switch(exceptionInfo->ExceptionRecord->ExceptionCode)
 {
 EXCEPTION_CASE(EXCEPTION_ACCESS_VIOLATION);
 EXCEPTION_CASE(EXCEPTION_DATATYPE_MISALIGNMENT);
 EXCEPTION_CASE(EXCEPTION_BREAKPOINT);
 EXCEPTION_CASE(EXCEPTION_SINGLE_STEP);
 EXCEPTION_CASE(EXCEPTION_ARRAY_BOUNDS_EXCEEDED);
 EXCEPTION_CASE(EXCEPTION_FLT_DENORMAL_OPERAND);
 // add more cases...

 default:
  exceptionString = "Unknown exception";
  break;
 }

 DWORD codeBase = (DWORD)GetModuleHandle(NULL);
 char message[255];
 sprintf_s<255>(message, 
  "An exception occured which wasnt handled!\nCode: %s (0x%08X)\nOffset: 0x%08X\nCodebase: 0x%08X", 
  exceptionString,
  exceptionInfo->ExceptionRecord->ExceptionCode,
  (DWORD)exceptionInfo->ExceptionRecord->ExceptionAddress - codeBase,
  codeBase
 );
 MessageBox(0, message, "Error!", MB_OK);
 return EXCEPTION_EXECUTE_HANDLER;
}

int main()
{
 SetUnhandledExceptionFilter(UnhandledException);

 char* ptr = NULL;
 *ptr = 'a';
}

Now the user sees a better readable name for the exception code. Have a look at this article on MSDN to get a list with all defined exception codes that commonly occur: Article

Now lets change the main function to the following:
int main()
{
 SetUnhandledExceptionFilter(UnhandledException);

 throw "An error!";
}

Even if you defined all cases from the MSDN-article here you will get "Unknown exception (weird hex-number)". What does that number stand for? Maybe its a pointer to the string we have thrown? And beside that, why do we get such a huge offset? Our executable isn't that big! To answer the second question first: throw will actually be replaced by the compiler to a internal function call to CxxThrowException which then again calls RaiseException. The offset you get is the offset to RaiseException as this is considered the source of the exception and RaiseException lies inside the ntdll.dll which is loaded in high memory regions. See the following extract from IDA Pro:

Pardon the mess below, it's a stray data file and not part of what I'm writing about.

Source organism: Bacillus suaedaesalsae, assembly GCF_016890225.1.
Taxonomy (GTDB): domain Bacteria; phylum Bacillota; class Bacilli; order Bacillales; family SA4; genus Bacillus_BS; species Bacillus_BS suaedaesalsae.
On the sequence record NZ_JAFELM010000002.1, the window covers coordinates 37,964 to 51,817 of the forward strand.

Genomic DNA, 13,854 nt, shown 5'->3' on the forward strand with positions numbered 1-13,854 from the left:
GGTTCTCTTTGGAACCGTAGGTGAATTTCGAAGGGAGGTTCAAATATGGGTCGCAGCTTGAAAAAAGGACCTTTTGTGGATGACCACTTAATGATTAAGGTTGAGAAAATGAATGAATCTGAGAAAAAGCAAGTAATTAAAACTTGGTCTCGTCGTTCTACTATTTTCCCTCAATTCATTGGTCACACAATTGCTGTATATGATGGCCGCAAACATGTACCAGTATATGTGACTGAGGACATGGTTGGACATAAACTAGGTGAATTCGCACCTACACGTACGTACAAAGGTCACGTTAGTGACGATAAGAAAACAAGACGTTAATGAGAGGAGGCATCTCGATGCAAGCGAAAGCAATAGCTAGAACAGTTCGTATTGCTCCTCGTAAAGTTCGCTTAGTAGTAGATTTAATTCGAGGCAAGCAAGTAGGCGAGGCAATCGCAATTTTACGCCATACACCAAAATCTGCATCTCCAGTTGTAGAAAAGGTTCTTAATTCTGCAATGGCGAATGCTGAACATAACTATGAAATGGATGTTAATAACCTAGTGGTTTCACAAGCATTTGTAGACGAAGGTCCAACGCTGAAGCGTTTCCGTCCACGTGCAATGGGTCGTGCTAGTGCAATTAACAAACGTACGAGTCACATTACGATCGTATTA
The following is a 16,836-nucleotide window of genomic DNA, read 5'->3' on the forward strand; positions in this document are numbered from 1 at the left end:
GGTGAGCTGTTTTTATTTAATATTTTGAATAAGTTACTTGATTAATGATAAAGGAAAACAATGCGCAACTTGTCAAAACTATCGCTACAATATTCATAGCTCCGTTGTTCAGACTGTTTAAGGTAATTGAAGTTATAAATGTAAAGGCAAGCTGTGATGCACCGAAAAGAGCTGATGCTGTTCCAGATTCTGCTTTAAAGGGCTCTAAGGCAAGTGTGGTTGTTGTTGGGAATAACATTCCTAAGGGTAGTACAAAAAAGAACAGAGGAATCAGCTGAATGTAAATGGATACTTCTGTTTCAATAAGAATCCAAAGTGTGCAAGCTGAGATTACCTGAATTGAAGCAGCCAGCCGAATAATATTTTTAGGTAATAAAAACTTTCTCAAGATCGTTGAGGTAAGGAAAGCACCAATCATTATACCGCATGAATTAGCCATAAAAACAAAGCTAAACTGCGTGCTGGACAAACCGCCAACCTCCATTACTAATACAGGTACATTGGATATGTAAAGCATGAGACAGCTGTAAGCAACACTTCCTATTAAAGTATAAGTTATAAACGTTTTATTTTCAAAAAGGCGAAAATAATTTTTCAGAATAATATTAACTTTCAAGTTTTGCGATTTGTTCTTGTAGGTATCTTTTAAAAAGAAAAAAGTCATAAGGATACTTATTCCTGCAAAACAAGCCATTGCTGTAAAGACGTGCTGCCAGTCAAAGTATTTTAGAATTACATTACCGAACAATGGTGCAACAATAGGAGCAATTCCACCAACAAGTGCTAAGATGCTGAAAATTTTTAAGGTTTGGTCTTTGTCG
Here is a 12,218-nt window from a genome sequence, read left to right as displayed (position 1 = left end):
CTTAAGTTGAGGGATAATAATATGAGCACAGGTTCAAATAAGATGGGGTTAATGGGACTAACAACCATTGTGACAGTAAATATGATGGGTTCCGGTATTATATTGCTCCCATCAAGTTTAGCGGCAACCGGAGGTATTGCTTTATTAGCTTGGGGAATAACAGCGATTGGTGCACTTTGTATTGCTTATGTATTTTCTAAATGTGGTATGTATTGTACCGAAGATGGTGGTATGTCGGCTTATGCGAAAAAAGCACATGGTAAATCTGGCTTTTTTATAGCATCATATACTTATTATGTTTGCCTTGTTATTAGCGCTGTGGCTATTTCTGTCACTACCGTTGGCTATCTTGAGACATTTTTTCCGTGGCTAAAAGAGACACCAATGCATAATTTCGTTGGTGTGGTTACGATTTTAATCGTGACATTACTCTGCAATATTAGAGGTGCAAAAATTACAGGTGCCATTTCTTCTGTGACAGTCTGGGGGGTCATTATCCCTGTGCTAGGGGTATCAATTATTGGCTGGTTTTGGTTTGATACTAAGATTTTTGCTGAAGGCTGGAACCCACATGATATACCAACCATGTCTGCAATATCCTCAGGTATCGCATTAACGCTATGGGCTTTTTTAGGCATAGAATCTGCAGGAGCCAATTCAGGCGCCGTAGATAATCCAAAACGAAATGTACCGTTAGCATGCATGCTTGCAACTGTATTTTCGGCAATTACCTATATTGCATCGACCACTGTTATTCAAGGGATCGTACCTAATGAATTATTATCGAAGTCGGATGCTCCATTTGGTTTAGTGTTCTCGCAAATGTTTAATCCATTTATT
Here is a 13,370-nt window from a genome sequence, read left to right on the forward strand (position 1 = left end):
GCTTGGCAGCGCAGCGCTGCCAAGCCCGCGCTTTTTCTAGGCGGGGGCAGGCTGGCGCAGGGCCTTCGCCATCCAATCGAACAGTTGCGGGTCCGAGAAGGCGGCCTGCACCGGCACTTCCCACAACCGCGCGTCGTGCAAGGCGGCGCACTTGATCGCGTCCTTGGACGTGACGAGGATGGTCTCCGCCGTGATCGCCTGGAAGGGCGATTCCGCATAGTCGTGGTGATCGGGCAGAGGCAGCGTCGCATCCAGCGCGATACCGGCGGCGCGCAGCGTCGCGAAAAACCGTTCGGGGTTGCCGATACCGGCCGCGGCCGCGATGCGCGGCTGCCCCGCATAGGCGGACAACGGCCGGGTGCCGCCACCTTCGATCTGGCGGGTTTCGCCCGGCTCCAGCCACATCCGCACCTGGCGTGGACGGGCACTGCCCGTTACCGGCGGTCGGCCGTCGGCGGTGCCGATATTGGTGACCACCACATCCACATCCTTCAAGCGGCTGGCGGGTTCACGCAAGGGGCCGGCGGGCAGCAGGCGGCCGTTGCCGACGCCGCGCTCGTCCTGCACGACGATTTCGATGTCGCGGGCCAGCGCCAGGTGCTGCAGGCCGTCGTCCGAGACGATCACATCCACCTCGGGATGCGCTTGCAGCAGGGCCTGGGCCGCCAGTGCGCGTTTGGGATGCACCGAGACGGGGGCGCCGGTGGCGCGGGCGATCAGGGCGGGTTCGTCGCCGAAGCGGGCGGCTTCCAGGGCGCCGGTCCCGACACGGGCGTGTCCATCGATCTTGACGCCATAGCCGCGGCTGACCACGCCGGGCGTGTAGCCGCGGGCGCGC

.text:7DE80000 ; File Name   : C:\Windows\System32\ntdll.dll
.text:7DE80000 ; Format      : Portable executable for 80386 (PE)
.text:7DE80000 ; Imagebase   : 7DE70000

To answer the first question try throwing different things. Throw an integer, throw nothing (just throw;), throw another string, ... . You will notice that the hex-number will always be the same (0xE06D7363). So obviously it has nothing to do with the content thrown. No, it denotes that the thrown exception was a C++ exception (remember, these are exceptions thrown by the programmer using throw). So every time you use throw you will get the code mentioned above. So we can extend our switch with that static code:
#include <Windows.h>
#include <iostream>

#define EXCEPTION_CASE(code) \
 case code: \
  exceptionString = #code; \
  break

LONG WINAPI UnhandledException(LPEXCEPTION_POINTERS exceptionInfo)
{
 const char* exceptionString = NULL;
 switch(exceptionInfo->ExceptionRecord->ExceptionCode)
 {
 EXCEPTION_CASE(EXCEPTION_ACCESS_VIOLATION);
 EXCEPTION_CASE(EXCEPTION_DATATYPE_MISALIGNMENT);
 EXCEPTION_CASE(EXCEPTION_BREAKPOINT);
 EXCEPTION_CASE(EXCEPTION_SINGLE_STEP);
 EXCEPTION_CASE(EXCEPTION_ARRAY_BOUNDS_EXCEEDED);
 EXCEPTION_CASE(EXCEPTION_FLT_DENORMAL_OPERAND);
 // add more cases...

 case 0xE06D7363:
  exceptionString = "C++ exception (using throw)";
  break;

 default:
  exceptionString = "Unknown exception";
  break;
 }

 DWORD codeBase = (DWORD)GetModuleHandle(NULL);
 char message[255];
 sprintf_s<255>(message, 
  "An exception occured which wasnt handled!\nCode: %s (0x%08X)\nOffset: 0x%08X\nCodebase: 0x%08X", 
  exceptionString,
  exceptionInfo->ExceptionRecord->ExceptionCode,
  (DWORD)exceptionInfo->ExceptionRecord->ExceptionAddress - codeBase,
  codeBase
 );
 MessageBox(0, message, "Error!", MB_OK);
 return EXCEPTION_EXECUTE_HANDLER;
}

int main()
{
 SetUnhandledExceptionFilter(UnhandledException);

 throw "An error!";
}

So far those are the most important things you should now about displaying generic information about every type of exception. In upcoming articles we will have a look on how we can give more information which will require us to perform individual actions for each type of exception.

Thanks for reading and happy commenting
Yanick